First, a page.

Pandemic hits officers’ mental health and wellbeing

Dyfed Powys Police Federation wellbeing lead Dai Gaskins has reassured members they are not alone after a survey revealed more than three quarters of frontline officers admitted experiencing mental health and wellbeing difficulties in the last year.

A report from the Police Federation of England and Wales (PFEW), which follows a survey of 12,471 rank and file police officers, highlighted the heavy emotional toll of the pandemic on the police service.

The survey found 69 per cent of all respondents linked “work-related difficulties” to their distress and, of these respondents, 58 per cent had experienced work-related mental health and wellbeing difficulties and cited heavy workloads as a factor.

Dai said: “The mental health and wellbeing of our members is something we take extremely seriously and we are sorry, but not surprised, to see how the challenges of policing during the coronavirus pandemic have impacted upon our members.

“The pressures on police officers have intensified throughout the health crisis and our members have been working under the most extraordinary circumstances.

“But they should know they are not alone - we are here to offer whatever help and support they need, whenever they need it - and no one should feel any shame in accessing any of the services available to them.

“We have all had to adapt to rapidly changing circumstances since the pandemic began and in some cases the extra challenges, perhaps compounded by general concerns about their own health and their families, have proved too much.”

The report also highlighted the gap between officers who sought help and those who chose not to, with just one in five respondents saying they asked for help.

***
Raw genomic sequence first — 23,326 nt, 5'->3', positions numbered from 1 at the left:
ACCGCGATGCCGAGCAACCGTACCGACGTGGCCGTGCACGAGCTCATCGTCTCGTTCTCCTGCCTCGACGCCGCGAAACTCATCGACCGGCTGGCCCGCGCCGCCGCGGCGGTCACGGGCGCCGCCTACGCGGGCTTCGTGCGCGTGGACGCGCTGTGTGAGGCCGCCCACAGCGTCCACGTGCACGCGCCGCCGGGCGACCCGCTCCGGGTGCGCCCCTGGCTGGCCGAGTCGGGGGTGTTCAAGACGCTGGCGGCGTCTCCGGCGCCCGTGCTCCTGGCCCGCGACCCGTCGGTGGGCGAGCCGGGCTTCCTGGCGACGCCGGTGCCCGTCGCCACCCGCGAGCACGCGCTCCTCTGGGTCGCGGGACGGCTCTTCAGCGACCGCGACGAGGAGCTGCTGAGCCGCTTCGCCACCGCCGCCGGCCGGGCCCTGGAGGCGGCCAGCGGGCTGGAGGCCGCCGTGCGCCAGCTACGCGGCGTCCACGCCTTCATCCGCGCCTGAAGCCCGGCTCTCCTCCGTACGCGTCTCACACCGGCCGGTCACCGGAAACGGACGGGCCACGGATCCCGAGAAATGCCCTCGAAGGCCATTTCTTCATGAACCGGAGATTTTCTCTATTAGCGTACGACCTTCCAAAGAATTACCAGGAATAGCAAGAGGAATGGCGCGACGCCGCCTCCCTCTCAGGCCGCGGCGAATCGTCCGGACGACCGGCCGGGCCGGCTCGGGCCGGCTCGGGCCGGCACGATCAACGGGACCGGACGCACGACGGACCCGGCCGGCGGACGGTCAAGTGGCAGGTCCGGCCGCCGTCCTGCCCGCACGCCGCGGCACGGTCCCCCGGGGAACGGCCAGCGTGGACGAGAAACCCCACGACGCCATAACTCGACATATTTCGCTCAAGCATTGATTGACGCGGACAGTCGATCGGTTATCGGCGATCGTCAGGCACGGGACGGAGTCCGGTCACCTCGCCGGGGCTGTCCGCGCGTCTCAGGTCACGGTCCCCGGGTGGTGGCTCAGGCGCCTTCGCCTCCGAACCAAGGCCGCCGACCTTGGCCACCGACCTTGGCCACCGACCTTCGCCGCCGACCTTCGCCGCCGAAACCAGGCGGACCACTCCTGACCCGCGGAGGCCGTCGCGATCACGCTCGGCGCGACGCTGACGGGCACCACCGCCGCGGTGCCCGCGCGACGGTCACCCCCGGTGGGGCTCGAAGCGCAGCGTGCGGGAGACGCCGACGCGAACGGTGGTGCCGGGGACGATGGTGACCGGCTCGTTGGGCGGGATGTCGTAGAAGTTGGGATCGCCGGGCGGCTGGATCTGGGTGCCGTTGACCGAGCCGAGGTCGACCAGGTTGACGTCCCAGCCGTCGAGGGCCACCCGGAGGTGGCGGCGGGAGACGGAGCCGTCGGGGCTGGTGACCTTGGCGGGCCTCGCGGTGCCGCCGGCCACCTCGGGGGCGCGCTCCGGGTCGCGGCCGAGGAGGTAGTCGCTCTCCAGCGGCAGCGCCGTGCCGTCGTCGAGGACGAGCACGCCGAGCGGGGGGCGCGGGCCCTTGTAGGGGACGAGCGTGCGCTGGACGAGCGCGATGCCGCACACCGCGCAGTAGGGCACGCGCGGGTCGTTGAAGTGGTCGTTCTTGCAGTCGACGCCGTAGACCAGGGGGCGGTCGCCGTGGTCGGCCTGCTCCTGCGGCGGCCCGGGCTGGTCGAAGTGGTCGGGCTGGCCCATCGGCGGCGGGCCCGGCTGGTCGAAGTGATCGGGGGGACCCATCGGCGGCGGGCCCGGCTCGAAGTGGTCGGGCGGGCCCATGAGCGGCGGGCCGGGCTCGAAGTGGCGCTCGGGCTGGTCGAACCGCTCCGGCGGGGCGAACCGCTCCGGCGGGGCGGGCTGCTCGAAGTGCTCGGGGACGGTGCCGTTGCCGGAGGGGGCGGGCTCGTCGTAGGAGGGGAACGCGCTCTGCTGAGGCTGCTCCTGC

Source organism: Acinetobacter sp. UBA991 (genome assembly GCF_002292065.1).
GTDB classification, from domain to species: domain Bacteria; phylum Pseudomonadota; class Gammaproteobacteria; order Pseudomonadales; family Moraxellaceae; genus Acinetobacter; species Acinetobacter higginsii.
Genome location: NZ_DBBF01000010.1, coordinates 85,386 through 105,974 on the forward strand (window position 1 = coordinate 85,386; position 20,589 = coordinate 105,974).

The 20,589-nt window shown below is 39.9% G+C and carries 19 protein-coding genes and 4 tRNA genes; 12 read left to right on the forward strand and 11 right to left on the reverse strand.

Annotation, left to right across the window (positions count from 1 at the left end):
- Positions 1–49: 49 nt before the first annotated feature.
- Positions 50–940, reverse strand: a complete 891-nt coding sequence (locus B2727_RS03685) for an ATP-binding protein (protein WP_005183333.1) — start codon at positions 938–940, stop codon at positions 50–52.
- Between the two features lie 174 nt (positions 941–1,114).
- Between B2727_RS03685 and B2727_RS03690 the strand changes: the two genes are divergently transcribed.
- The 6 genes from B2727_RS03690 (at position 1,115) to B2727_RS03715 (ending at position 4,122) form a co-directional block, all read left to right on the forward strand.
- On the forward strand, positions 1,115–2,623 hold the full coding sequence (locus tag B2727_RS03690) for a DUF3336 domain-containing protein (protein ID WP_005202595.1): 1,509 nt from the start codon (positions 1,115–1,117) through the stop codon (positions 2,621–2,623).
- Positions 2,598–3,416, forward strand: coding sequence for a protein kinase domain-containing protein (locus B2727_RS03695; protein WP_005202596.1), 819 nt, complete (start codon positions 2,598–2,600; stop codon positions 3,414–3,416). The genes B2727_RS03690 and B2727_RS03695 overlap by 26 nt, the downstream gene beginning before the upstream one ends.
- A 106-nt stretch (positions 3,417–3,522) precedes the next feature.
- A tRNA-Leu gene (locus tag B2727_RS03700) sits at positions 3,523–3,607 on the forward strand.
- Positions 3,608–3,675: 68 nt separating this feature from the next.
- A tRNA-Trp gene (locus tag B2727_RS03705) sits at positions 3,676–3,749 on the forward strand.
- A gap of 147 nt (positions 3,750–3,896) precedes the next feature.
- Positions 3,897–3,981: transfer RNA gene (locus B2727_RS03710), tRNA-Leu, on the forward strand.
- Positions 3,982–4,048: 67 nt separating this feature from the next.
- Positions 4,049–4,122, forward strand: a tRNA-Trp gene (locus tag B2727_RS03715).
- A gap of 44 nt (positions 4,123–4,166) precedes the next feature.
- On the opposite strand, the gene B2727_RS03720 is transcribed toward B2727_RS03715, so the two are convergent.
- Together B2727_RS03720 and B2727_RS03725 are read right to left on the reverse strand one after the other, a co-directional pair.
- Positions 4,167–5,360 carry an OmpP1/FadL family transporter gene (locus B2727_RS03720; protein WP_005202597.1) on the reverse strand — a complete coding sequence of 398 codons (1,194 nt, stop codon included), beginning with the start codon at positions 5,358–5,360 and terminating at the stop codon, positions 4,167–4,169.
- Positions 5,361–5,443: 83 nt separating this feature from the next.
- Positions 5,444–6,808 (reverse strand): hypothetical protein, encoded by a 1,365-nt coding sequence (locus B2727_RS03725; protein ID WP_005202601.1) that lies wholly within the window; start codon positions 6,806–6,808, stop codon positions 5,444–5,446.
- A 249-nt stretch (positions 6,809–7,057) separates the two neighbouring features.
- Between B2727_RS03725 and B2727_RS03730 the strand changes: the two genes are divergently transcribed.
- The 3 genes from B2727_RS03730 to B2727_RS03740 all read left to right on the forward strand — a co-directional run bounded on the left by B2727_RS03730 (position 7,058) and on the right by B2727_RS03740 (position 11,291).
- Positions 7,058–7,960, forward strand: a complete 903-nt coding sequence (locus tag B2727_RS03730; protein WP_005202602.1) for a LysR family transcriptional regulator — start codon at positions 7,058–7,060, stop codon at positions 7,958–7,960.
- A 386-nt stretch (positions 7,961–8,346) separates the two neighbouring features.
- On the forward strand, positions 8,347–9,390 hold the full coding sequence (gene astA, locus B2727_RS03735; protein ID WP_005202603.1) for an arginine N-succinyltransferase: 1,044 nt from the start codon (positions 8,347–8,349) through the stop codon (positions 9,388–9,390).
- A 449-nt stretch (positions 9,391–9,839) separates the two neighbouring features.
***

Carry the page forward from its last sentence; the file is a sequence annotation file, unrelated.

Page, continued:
A perceived stigma around declaring mental health or wellbeing issues within policing was also evident, with 41 per cent of those who had received help admitting they didn’t share this information with their line manager, because they didn’t want to be treated differently in the workplace.

More positively, the results showed the police service was playing an increasing role in combating mental health issues and that proactive support services were having a constructive impact.

It found 71 per cent of those who sought help for mental health and wellbeing had disclosed this information to line managers, with 67 per cent claiming they were “adequately” supported by the police service after doing so.

A total of 74 per cent indicated they were aware of force provided support services, such as resilience training, mindfulness workshops, and mental health awareness programmes.

Officers who responded to the survey were asked about their awareness of national support initiatives within policing, with the Blue Light Programme by Mind, Oscar Kilo, and PFEW’s Welfare Support Programme the most recognisable.

National Federation chair John Apter explained: “Police officers often feel as though their concerns are irrelevant. Policing and Government therefore must do much more to make sure they can more easily access the support they deserve.

“On a positive note, there is more mental health and wellbeing support available than ever before -and it’s clear from the evidence more officers are seeking support.

“But we need to remove the stigma around these issues. We have to ensure every officer knows where they can reach out and get support no matter what time of day or night they need it.

“The Police Covenant, which is currently going through Parliament, is the perfect opportunity to ensure that help and support is provided to officers. That’s why it is essential that what the covenant delivers is both tangible and meaningful.”

Read the full survey report.